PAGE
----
That’s when I started to really figure it out. The guys we watch playing on the court, they’re incredible athletes. They do amazing things. Victor Oladipo can do things I can’t ever hope to do. And there is an article in the Wall Street Journal about his text message conversations with his twin sister. And another one on Yahoo Sports about his relationship with his father. And remember, he’s 20 years old, in college, and is going through the same things you did when you were 20 years old in college. You may have heard before, “the guys on the field, they stay the same age as we get older.” Yeah, that’s true. And it can be hard to accept, that you’re getting older and the days where you could hope to be like that are gone. But remember the other side. Those guys and girls out there, they’re not just athletes. They have good days and bad days, birthdays and exams, heartbreak and stress. They had First Communion parties where they cried when their team almost lost. They had a time where their team almost won it all and it hit them hard. They’ve loved sports their whole lives, but that’s not their entire life. They had all this other nonsense just put on their shoulders. They had 40 year old men harassing them because they didn’t feel comfortable at a certain school. Cut them a break. If you had put me out on the court my senior year versus a team I absolutely hate for purely un-athletic but very deep reasons, I can’t tell you what I would have done, even if I had all the talent in the world. I probably wouldn’t have had a put-back slam that made everyone at my school go from hating me and booing me when I come on the court to loving me and everything I do in a 2.5-second time span. (Side note, I will love you forever Tom Pritchard.)
Tonight’s National Championship game between Michigan and Louisville has lots of story lines. The one human story you’ll hear a lot about, Kevin Ware, isn’t the only one. Every kid out there has something going on in his head. And the oldest player is 24. Don’t forget that. You’ll appreciate it on a much different level.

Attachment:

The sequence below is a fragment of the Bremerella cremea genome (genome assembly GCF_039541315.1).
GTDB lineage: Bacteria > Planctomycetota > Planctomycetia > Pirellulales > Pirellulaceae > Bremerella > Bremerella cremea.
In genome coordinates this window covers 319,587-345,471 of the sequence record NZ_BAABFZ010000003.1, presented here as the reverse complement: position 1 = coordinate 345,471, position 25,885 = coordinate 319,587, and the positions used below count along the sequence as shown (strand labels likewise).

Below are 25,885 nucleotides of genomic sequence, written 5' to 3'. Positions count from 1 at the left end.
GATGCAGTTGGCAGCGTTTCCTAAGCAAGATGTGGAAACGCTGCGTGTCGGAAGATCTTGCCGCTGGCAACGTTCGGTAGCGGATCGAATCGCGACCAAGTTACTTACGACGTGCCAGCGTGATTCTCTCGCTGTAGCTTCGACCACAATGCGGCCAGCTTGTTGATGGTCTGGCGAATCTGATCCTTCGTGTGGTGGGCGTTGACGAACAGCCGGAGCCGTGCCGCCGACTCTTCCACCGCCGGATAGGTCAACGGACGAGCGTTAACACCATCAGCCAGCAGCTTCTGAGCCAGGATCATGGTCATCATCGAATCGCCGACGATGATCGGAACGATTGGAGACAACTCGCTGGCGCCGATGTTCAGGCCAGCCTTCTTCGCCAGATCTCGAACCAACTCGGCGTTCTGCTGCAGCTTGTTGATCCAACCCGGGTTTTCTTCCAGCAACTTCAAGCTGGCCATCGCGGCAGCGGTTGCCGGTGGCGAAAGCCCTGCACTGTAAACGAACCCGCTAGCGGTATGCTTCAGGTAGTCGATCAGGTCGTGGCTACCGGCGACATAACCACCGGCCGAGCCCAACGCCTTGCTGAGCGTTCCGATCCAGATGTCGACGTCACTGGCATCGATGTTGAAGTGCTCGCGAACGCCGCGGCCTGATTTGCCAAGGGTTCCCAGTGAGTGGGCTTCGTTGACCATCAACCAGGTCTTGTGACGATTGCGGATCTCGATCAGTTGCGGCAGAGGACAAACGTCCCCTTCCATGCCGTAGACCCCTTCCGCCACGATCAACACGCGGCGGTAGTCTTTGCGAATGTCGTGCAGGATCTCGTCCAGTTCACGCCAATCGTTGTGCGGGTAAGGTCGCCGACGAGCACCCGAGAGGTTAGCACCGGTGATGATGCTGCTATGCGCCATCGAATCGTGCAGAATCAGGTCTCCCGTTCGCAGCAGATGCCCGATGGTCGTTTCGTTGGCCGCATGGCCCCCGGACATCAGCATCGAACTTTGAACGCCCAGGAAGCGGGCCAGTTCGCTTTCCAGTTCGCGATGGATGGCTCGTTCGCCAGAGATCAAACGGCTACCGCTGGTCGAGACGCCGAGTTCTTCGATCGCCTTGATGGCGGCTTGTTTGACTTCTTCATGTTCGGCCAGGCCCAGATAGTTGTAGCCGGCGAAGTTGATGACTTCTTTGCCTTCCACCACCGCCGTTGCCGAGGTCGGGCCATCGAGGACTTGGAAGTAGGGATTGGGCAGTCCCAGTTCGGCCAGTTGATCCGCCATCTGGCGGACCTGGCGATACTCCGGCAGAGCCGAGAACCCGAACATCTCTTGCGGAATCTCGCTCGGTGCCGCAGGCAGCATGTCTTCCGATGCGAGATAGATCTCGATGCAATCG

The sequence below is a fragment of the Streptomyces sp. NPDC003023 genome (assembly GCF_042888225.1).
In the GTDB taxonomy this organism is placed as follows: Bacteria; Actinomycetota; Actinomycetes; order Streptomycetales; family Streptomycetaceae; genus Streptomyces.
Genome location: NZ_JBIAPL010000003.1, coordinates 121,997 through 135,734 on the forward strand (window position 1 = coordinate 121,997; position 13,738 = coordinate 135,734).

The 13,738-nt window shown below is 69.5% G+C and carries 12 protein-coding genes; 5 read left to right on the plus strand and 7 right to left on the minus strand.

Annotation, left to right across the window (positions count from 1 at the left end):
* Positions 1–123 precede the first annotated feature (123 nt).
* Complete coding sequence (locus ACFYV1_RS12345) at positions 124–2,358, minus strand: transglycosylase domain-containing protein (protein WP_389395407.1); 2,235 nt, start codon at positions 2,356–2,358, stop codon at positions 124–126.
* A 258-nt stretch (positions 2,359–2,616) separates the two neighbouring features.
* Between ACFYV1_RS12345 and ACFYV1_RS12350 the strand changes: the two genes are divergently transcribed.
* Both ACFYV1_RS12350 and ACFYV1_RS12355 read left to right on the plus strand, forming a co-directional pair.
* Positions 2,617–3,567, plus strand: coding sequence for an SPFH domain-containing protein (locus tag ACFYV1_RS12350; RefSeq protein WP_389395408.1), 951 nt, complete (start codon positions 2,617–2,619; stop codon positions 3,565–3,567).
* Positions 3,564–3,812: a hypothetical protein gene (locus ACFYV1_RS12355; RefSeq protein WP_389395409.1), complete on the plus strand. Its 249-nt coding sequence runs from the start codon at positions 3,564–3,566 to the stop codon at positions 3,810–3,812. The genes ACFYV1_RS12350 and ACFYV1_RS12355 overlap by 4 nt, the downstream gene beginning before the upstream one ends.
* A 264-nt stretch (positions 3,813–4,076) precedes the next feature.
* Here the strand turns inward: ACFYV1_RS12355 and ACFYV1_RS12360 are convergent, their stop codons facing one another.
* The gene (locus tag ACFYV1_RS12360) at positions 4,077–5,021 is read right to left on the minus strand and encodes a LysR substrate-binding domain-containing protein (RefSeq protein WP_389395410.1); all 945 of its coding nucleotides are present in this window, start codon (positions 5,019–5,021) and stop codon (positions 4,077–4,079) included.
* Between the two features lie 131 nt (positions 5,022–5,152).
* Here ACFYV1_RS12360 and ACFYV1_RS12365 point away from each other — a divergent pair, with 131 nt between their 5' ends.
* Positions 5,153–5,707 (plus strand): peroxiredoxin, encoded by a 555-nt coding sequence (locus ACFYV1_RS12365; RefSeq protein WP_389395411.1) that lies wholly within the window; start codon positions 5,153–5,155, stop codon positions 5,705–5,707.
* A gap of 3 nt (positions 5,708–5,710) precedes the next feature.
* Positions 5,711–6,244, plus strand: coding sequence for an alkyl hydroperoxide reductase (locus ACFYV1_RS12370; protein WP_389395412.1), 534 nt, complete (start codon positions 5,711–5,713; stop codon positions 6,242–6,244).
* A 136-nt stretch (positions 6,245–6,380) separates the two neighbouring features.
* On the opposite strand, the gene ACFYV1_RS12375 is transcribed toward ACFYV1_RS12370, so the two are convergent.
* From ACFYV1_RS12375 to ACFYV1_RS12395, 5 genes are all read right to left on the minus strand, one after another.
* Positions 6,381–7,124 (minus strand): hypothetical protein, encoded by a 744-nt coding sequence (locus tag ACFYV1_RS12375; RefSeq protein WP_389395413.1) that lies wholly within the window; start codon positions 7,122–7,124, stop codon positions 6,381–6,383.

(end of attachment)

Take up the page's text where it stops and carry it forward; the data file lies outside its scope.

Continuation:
In no particular order
- The Indigo Duck (Franklin, IN)
- Cerulean (Downtown)
- Recess (SoBro/Broad Ripple)
- Taste (SoBro/Broad Ripple)
- Black Market (Mass Ave)
- Pizzology (Carmel, IN)
- ‘Za (Broad Ripple)
- Napolese (Meridian-Kessler)
- Twenty Tap (SoBro/Broad Ripple)
- Jazz Kitchen (SoBro/Broad Ripple)
- Saffron Cafe (Downtown)
- The Bosphorus Istanbul Cafe (Downtown)
On October 6th 2003, Peyton Manning led the Colts back from a 21 point deficit - in 4 minutes - to beat Tampa Bay on MNF. For the next 7 years, I never doubted his ability to do anything; nothing was impossible. Peyton Manning taught me to never give up and always believe good things will happen if you work hard enough. Children of Denver - watch and learn. You’re in good hands.
I’m not going to lie, I tear thinking about this. I miss Peyton so much. I like Andrew Luck. I think he’s got “it” - the it that Peyton has. The team is growing on me and has the same spirit. But it still hurts. Watching tonight - and all I can think is, we fired this man. Fired him. That is so, so stupid. Peyton Manning is so good, you wouldn’t trade him for anything in the world. So we didn’t - we just fired him. Terrible, guys.
Miss you Peyton. Take care of Denver.